It was a moonless night. We made the twists and turns up the Etlan Road. No street lights or lights from the houses set back from the road behind tree stands. We slowly made our way as landmarks appeared in the headlights, careful to avoid deer and other potential road kill. We were happy but tired as we turned off Weakley Hollow and drove up the gravel road leading to our driveway. We had been at the Little Washington Theatre and by the time we got home it was close to 11 p.m.
Once again, I was guilty of forgetting to leave the porch light on, so I kept my headlights on and used the beam to fumble for my keys and get the door open.
While I fed our two frenzied felines, Gary sat down to read his email. From the next room I heard a string of words indicating that Gary was not happy.
“It’s the damn internet. I am so fed up! All I want to do is read my e-mail!” Gary scanned the equipment to see what might be screwed up.
We’d experienced the same problem over and over again. Sketchy service and not much bandwidth had made it impossible to count on when we needed it, let alone stream anything. Exasperated, he said, “I’m gonna’ call customer service.”
I said, “Honey, just go to bed, it’s late.” He decided to call anyway.
The conversation went something like this:
“Hello, this is customer service, how may I help you?” It was the chirpy, lilting voice of a 20-something young man from somewhere on the Indian subcontinent.
Gary: “My internet isn’t working. I’ve tried everything.”
“Yes, sir, let me ask you to do a few things.” The help desk guy had him flip switches, turn boxes on and off, count the number of blinking lights and report back. No luck.
“One moment, sir, I am going to try something.”(long pause)
“Sir, your antenna does seem to be receiving my signal,” he said politely.
Deflated and fatigued, Gary said, “I think we’ll just take this up again in the morning.” He thanked the guy from Bangalore and went to bed.
It was about an hour after sunrise when I woke up and got out of bed, leaving Gary to peacefully snooze after his late-night customer-service session, I padded down the stairs to the kitchen for a first cup of coffee. It was a crisp day. I took a few sips then sat down at my desk and looked out the window. “Oh” I thought. “Oh my.” I put down my coffee and padded back up the stairs.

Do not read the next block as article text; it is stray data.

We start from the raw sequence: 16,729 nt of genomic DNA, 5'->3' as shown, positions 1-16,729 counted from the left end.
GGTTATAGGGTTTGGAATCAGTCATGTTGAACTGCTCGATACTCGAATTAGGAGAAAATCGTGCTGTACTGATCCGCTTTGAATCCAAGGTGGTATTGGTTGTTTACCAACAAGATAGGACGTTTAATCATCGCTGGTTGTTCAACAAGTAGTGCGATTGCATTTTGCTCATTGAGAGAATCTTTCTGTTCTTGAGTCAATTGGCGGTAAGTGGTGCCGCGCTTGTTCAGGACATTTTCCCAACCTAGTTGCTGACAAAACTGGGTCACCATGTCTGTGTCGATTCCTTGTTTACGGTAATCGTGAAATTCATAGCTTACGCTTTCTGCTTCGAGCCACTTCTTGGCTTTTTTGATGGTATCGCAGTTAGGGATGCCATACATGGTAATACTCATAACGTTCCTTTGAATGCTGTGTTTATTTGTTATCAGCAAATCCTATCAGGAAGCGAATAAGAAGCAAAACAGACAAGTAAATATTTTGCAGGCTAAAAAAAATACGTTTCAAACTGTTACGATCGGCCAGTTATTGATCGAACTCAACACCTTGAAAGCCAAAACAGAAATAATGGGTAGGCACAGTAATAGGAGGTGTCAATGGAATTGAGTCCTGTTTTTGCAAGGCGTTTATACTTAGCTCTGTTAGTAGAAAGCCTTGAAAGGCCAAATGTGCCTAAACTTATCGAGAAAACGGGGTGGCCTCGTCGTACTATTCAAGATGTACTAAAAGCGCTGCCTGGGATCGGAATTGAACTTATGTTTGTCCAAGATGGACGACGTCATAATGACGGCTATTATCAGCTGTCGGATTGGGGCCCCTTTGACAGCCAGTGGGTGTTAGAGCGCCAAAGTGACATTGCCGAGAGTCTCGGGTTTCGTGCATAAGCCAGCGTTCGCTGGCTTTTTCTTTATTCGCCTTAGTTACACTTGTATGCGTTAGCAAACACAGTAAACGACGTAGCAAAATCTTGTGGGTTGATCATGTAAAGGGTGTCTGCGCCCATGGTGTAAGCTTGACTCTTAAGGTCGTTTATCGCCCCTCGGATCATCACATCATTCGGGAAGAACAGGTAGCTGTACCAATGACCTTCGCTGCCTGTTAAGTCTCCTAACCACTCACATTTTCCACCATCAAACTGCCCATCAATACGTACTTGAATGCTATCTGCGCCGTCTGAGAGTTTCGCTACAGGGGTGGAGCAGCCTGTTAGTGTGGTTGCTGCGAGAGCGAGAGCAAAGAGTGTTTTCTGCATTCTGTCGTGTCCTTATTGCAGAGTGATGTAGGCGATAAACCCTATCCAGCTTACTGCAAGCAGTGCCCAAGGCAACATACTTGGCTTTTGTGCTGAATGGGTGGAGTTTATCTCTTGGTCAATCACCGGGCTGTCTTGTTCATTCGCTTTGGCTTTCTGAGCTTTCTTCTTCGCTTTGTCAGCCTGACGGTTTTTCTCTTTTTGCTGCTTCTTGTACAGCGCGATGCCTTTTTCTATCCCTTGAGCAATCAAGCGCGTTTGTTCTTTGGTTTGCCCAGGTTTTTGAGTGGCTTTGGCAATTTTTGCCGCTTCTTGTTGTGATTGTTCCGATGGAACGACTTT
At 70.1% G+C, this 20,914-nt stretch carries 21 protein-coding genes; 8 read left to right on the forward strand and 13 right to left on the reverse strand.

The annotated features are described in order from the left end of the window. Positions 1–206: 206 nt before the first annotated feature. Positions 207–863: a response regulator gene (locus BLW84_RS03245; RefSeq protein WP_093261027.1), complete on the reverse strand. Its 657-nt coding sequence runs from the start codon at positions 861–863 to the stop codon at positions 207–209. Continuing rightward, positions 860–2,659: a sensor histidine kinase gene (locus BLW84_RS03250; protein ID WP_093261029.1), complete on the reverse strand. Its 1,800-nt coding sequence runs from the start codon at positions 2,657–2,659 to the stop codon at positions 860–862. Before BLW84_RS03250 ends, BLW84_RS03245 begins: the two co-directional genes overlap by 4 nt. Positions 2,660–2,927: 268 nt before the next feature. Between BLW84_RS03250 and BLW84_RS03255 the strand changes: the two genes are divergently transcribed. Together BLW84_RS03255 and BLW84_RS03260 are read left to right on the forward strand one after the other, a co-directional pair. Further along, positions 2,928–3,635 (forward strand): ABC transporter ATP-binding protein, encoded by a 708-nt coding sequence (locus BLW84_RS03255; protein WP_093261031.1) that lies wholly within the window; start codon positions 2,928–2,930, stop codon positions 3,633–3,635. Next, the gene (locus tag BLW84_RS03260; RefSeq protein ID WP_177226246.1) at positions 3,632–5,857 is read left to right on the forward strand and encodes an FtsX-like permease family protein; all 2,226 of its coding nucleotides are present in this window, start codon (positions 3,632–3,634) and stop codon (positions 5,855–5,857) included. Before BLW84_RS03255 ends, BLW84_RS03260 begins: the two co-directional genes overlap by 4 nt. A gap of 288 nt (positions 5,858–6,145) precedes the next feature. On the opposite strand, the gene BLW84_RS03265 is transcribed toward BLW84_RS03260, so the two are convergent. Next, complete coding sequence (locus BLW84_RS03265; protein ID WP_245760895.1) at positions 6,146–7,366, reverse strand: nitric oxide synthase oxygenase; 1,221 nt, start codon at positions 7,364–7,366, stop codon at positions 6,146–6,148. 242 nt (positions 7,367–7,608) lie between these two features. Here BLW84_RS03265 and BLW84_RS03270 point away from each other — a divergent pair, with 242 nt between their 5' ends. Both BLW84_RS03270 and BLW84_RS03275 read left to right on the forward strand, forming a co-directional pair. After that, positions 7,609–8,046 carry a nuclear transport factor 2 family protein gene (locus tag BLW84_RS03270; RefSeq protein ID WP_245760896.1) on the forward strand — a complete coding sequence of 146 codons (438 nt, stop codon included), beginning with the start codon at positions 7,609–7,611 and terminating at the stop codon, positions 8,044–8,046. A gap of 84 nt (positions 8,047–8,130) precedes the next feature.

Gently urging him awake, and using my best imitation of the customer service rep in Bangalore, “Sir, I believe I know why your antenna is not receiving my signal!”
He sat up in bed and followed my finger as it pointed down from the bedroom window to the ground. “You see, sir?” I said.
There on the ground were the twisted, mangled remains of our satellite transmitter arm. We slipped into bathrobes and slippers and went out for closer inspection. The dish was gouged with large bear claw marks. Perhaps he thought it was a bird feeder and tried to climb it? The pole supporting the dish lay on the ground as well, Its supporting pole bent at an odd angle. The dish and the transmitter arm had been snapped apart.
“You see sir, it is not possible for the antenna to speak to the modem.”
We’d been thinking about changing our service provider, and now seemed like an ideal opportunity. The internet provider guy came out, looked at the pole; looked at the mangled transponder and looked at us. “What about attachin’ it to the house?” he suggested. There were a few things to consider. Where should it go, how high and what angle would permit the dish to pull in a good satellite signal?
Most of our roof is tin, so that wouldn’t work.. The installation guy walked us around the house, then pointed to where asphalt shingles covered a small addition. “ How ‘bout up there?”
Is it ideal? No. But our service seems to be reliable. Would we like to have underground cable? You bet. Is it going to happen? Not on my side of the mountain. We still can’t stream movies and we frequently land in Bandwidth Hell. We continue to suffer as we resign ourselves to the purgatory of slow download speed.
But for now, our new satellite dish hovers above our kitchen, mounted at the roofline, about 20 feet off the ground. And that should take care of things, I hope. If that bear, or any of his relatives, has any designs on the new dish, they’ll just have to knock on the door and ask to borrow the ladder.
Rose and her husband Gary live in Syria — the peaceful one, in Madison County — where their weekend fishing cabin is now their full-time address. When she is not writing, Rose is a “free-range” rabbi, serving a six-county area.